IELTS Speaking is a person to person, informal conversation with an IELTS examiner that is the same for Academic and General Training. The test is broken down into three sections and is intended to assess your pronunciation, fluidity, grammar, and vocabulary. In this article, you will get some sample questions and answers on spreading time with others.

Spending Time With Others Sample Questions and Answers

Here is a topic of IELTS speaking part 1 with questions and answers for your practice:

  1. Do you enjoy talking with others? Why?

Ans. Yes! I love talking with others. Because I am a naturally curious individual. I enjoy conversing with others to learn about them, their perspectives, and their experiences, and also to share my own. I work in a position that requires a lot of public interaction, and as a result, I interact with hundreds of people on a monthly basis.

  1. What are your favourite ways to spend time with your friends?

Ans. Spending time with friends is a thrilling experience. Every weekend, we get together at one of our friends’ country houses. We also play badminton, cook, watch movies, and talk about politics. That’s how I usually spend my time with my friends.

Also Read: Describe a Law on Environmental Protection: Check Out the Best IELTS Cue Card Samples to Ace the Test!

More Questions on Spending Time With Others

  1. Would you rather study alone or in a group?

Ans. To be honest, I prefer to study in solitude. Because I despise distractions, which are unfortunately all too often in group learning. Furthermore, as a lone reader, I am able to create a study schedule that suits my needs and take breaks whenever I choose.

  1. Can you recall a period when you had to work together with others?

Ans. Yes, there was a moment when I worked with government institutions and non-governmental organizations to develop Surabhi, a social welfare initiative. I was the one who came up with the idea for the project. Everything was a collaborative effort, from strategy to execution.

IELTS Preparation Tips for Speaking

You can follow these key tips to get better in IELTS speaking part 1:

Know What the Examiner Wants

First and foremost, you must know what the assessor wants.

There are four criteria for grading:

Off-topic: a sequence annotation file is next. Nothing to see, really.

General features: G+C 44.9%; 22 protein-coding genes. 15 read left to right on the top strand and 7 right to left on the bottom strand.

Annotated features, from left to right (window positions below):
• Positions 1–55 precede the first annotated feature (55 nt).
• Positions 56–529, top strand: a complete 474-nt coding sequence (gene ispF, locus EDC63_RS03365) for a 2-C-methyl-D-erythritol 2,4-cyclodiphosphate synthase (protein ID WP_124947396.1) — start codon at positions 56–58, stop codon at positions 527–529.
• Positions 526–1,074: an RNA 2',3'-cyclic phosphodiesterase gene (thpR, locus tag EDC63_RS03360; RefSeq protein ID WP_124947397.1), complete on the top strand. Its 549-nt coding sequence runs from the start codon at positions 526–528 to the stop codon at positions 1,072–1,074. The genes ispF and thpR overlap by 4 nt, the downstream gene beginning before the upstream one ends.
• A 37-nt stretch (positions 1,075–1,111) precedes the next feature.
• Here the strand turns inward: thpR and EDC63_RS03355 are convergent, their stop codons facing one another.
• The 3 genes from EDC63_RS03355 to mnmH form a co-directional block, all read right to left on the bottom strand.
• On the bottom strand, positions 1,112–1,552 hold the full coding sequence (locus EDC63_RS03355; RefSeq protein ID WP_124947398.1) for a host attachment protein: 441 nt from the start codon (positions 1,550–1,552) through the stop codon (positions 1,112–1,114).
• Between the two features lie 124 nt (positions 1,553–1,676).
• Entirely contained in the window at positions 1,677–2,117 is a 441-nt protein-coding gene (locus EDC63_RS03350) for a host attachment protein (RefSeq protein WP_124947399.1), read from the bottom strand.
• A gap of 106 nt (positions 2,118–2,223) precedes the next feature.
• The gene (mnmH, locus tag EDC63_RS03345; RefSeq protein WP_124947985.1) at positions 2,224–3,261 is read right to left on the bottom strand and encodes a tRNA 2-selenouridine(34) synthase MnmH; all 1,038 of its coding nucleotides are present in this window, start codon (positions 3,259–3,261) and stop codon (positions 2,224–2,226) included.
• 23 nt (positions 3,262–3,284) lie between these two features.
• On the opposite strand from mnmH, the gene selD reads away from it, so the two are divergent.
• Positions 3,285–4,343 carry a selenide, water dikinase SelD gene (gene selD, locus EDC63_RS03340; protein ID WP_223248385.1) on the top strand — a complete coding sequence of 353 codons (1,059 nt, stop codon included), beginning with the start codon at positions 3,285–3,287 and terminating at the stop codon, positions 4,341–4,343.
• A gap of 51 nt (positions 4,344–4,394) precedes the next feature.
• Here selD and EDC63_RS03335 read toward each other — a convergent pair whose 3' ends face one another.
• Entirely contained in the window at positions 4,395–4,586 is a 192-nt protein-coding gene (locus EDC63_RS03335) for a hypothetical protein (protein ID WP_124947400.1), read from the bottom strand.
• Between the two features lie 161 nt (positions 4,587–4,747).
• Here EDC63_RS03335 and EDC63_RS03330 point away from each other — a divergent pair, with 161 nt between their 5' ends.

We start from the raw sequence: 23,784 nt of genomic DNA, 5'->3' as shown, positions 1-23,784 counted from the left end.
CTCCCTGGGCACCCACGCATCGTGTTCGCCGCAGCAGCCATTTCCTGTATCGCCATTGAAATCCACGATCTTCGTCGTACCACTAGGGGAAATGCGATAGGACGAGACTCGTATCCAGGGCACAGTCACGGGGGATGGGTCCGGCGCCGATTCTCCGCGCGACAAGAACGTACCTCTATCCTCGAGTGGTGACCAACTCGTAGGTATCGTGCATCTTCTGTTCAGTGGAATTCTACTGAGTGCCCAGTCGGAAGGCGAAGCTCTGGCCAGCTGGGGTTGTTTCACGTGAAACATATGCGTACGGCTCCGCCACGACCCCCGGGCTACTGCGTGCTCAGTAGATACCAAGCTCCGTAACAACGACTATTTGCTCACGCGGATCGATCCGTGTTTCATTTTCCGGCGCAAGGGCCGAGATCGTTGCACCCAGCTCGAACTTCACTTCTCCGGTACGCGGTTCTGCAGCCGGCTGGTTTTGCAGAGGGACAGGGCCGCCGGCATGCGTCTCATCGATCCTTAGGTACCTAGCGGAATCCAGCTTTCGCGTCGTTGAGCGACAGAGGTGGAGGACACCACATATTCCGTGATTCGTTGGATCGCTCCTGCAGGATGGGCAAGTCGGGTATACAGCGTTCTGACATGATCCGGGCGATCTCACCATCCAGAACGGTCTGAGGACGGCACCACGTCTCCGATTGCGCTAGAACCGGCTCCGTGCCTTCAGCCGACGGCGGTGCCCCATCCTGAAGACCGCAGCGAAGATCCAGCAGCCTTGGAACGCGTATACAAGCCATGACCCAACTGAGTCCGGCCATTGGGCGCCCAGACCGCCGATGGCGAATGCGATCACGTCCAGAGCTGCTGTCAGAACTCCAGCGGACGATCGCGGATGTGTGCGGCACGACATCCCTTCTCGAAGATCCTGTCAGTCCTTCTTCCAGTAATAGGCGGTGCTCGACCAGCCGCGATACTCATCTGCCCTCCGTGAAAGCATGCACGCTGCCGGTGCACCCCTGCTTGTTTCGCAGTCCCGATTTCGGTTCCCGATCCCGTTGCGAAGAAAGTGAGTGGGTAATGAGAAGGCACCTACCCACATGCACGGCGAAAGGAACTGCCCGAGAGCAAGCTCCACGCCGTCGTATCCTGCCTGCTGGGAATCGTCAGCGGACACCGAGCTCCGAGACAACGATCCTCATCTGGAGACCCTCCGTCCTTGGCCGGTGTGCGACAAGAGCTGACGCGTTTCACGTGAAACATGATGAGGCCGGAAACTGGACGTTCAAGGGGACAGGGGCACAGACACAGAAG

# fluency and coherence

# lexical resource

# grammatical range and accuracy

# pronunciation

Each criterion is worth 25% of your grade, and you’ll be graded on a nine-band scale.

Fluency means the capability to speak freely and without awkward pauses.

The examiner’s ability to understand what you intend is measured by coherence.

The ability to employ a wide range of language responsibly and accurately is referred to as a lexical resource.

You should employ a variety of proper grammatical structures and make your sentences as error-free as feasible.

Finally, your pronunciation will be assessed. Your speech should be clear and include all aspects of pronunciation, including intonation, sentence stress, and weak sounds.

Establish Your Current Band

You should determine your present speaking band to determine how much you need to improve.

Finding an expert IELTS teacher and asking them to tell you is the best method to do this.

There are also some online tutors who can assist you in determining your score and preparing for the IELTS speaking test.

If you can’t find somebody to assist you, the IELTS speaking band descriptions should be able to assist you in determining your level.

Also Read: Describe Your Favourite Gadget: Sample IELTS Cue Card Answers to Buckle Up Your Preparation

Set Your Target and Make a Timeline

You should establish your objective and make a timetable now that you know your present IELTS speaking band. To go up half an IELTS band, usually requires 200-300 hours of study time. As a result, improving your score by 1/2 a band would take between 3 to 6 months if you practiced 20 hours each week.